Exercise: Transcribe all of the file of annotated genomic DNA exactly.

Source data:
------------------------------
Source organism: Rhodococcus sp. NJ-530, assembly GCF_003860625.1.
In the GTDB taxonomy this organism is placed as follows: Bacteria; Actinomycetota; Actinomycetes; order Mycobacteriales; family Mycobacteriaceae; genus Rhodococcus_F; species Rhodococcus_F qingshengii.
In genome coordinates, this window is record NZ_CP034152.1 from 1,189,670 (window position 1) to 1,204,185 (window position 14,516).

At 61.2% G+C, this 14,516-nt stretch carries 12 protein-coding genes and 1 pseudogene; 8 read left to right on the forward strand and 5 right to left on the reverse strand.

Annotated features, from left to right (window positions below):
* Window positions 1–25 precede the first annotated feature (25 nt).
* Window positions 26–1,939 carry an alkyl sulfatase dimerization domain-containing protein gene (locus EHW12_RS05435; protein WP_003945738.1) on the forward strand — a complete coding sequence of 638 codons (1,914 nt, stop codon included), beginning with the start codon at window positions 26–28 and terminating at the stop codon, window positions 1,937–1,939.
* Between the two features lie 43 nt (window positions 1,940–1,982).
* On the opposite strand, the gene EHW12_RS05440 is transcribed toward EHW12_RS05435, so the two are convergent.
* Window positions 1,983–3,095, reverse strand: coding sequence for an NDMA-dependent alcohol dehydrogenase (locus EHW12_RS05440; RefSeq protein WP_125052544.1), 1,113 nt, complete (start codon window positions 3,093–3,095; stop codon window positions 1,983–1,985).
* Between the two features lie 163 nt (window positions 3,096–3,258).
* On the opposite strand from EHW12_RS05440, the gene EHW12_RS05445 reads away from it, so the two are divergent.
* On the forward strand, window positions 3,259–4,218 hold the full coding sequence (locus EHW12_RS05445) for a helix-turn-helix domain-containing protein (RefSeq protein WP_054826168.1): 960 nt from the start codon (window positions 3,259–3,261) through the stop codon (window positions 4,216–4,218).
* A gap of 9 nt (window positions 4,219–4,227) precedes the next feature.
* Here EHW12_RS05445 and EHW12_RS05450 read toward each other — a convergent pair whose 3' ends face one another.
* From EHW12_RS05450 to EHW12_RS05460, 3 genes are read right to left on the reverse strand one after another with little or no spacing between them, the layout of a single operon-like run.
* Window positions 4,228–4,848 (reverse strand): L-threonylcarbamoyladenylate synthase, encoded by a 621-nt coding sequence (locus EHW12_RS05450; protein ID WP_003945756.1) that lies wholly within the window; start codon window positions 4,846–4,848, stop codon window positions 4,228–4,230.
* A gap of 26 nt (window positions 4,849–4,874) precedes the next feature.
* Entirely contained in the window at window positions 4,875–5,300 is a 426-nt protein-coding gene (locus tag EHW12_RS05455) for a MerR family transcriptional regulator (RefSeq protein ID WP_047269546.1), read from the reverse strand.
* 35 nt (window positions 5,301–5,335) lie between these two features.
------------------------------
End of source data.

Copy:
Source organism: Rhodococcus sp. NJ-530, assembly GCF_003860625.1.
In the GTDB taxonomy this organism is placed as follows: Bacteria; Actinomycetota; Actinomycetes; order Mycobacteriales; family Mycobacteriaceae; genus Rhodococcus_F; species Rhodococcus_F qingshengii.
In genome coordinates, this window is record NZ_CP034152.1 from 1,189,670 (window position 1) to 1,204,185 (window position 14,516).

At 61.2% G+C, this 14,516-nt stretch carries 12 protein-coding genes and 1 pseudogene; 8 read left to right on the forward strand and 5 right to left on the reverse strand.

Annotated features, from left to right (window positions below):
* Window positions 1–25 precede the first annotated feature (25 nt).
* Window positions 26–1,939 carry an alkyl sulfatase dimerization domain-containing protein gene (locus EHW12_RS05435; protein WP_003945738.1) on the forward strand — a complete coding sequence of 638 codons (1,914 nt, stop codon included), beginning with the start codon at window positions 26–28 and terminating at the stop codon, window positions 1,937–1,939.
* Between the two features lie 43 nt (window positions 1,940–1,982).
* On the opposite strand, the gene EHW12_RS05440 is transcribed toward EHW12_RS05435, so the two are convergent.
* Window positions 1,983–3,095, reverse strand: coding sequence for an NDMA-dependent alcohol dehydrogenase (locus EHW12_RS05440; RefSeq protein WP_125052544.1), 1,113 nt, complete (start codon window positions 3,093–3,095; stop codon window positions 1,983–1,985).
* Between the two features lie 163 nt (window positions 3,096–3,258).
* On the opposite strand from EHW12_RS05440, the gene EHW12_RS05445 reads away from it, so the two are divergent.
* On the forward strand, window positions 3,259–4,218 hold the full coding sequence (locus EHW12_RS05445) for a helix-turn-helix domain-containing protein (RefSeq protein WP_054826168.1): 960 nt from the start codon (window positions 3,259–3,261) through the stop codon (window positions 4,216–4,218).
* A gap of 9 nt (window positions 4,219–4,227) precedes the next feature.
* Here EHW12_RS05445 and EHW12_RS05450 read toward each other — a convergent pair whose 3' ends face one another.
* From EHW12_RS05450 to EHW12_RS05460, 3 genes are read right to left on the reverse strand one after another with little or no spacing between them, the layout of a single operon-like run.
* Window positions 4,228–4,848 (reverse strand): L-threonylcarbamoyladenylate synthase, encoded by a 621-nt coding sequence (locus EHW12_RS05450; protein ID WP_003945756.1) that lies wholly within the window; start codon window positions 4,846–4,848, stop codon window positions 4,228–4,230.
* A gap of 26 nt (window positions 4,849–4,874) precedes the next feature.
* Entirely contained in the window at window positions 4,875–5,300 is a 426-nt protein-coding gene (locus tag EHW12_RS05455) for a MerR family transcriptional regulator (RefSeq protein ID WP_047269546.1), read from the reverse strand.
* 35 nt (window positions 5,301–5,335) lie between these two features.